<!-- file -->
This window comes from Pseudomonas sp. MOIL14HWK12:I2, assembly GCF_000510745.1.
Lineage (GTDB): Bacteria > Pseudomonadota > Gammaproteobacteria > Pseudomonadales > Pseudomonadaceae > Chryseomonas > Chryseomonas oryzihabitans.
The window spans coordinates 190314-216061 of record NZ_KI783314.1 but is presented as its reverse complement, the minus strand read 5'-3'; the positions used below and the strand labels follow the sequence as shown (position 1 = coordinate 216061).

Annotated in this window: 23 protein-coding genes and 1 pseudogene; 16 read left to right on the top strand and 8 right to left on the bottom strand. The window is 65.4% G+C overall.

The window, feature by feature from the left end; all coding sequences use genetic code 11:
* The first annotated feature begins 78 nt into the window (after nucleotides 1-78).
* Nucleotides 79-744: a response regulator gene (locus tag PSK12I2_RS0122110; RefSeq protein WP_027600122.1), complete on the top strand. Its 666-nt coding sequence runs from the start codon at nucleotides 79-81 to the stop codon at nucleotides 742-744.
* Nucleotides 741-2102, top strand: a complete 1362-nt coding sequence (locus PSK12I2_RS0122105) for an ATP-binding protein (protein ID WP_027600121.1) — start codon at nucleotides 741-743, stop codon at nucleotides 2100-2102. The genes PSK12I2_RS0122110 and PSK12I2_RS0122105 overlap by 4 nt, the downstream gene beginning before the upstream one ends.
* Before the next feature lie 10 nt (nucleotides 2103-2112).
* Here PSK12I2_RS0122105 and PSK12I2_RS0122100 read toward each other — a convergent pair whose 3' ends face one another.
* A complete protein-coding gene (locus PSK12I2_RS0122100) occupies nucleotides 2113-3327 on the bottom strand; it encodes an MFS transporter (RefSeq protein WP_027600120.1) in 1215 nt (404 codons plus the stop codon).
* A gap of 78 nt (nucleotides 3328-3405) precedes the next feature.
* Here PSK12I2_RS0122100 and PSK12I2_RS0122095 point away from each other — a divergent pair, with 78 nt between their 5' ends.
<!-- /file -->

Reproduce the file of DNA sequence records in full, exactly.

This window comes from Pseudomonas sp. MOIL14HWK12:I2, assembly GCF_000510745.1.
Lineage (GTDB): Bacteria > Pseudomonadota > Gammaproteobacteria > Pseudomonadales > Pseudomonadaceae > Chryseomonas > Chryseomonas oryzihabitans.
The window spans coordinates 190314-216061 of record NZ_KI783314.1 but is presented as its reverse complement, the minus strand read 5'-3'; the positions used below and the strand labels follow the sequence as shown (position 1 = coordinate 216061).

Annotated in this window: 23 protein-coding genes and 1 pseudogene; 16 read left to right on the top strand and 8 right to left on the bottom strand. The window is 65.4% G+C overall.

The window, feature by feature from the left end; all coding sequences use genetic code 11:
* The first annotated feature begins 78 nt into the window (after nucleotides 1-78).
* Nucleotides 79-744: a response regulator gene (locus tag PSK12I2_RS0122110; RefSeq protein WP_027600122.1), complete on the top strand. Its 666-nt coding sequence runs from the start codon at nucleotides 79-81 to the stop codon at nucleotides 742-744.
* Nucleotides 741-2102, top strand: a complete 1362-nt coding sequence (locus PSK12I2_RS0122105) for an ATP-binding protein (protein ID WP_027600121.1) — start codon at nucleotides 741-743, stop codon at nucleotides 2100-2102. The genes PSK12I2_RS0122110 and PSK12I2_RS0122105 overlap by 4 nt, the downstream gene beginning before the upstream one ends.
* Before the next feature lie 10 nt (nucleotides 2103-2112).
* Here PSK12I2_RS0122105 and PSK12I2_RS0122100 read toward each other — a convergent pair whose 3' ends face one another.
* A complete protein-coding gene (locus PSK12I2_RS0122100) occupies nucleotides 2113-3327 on the bottom strand; it encodes an MFS transporter (RefSeq protein WP_027600120.1) in 1215 nt (404 codons plus the stop codon).
* A gap of 78 nt (nucleotides 3328-3405) precedes the next feature.
* Here PSK12I2_RS0122100 and PSK12I2_RS0122095 point away from each other — a divergent pair, with 78 nt between their 5' ends.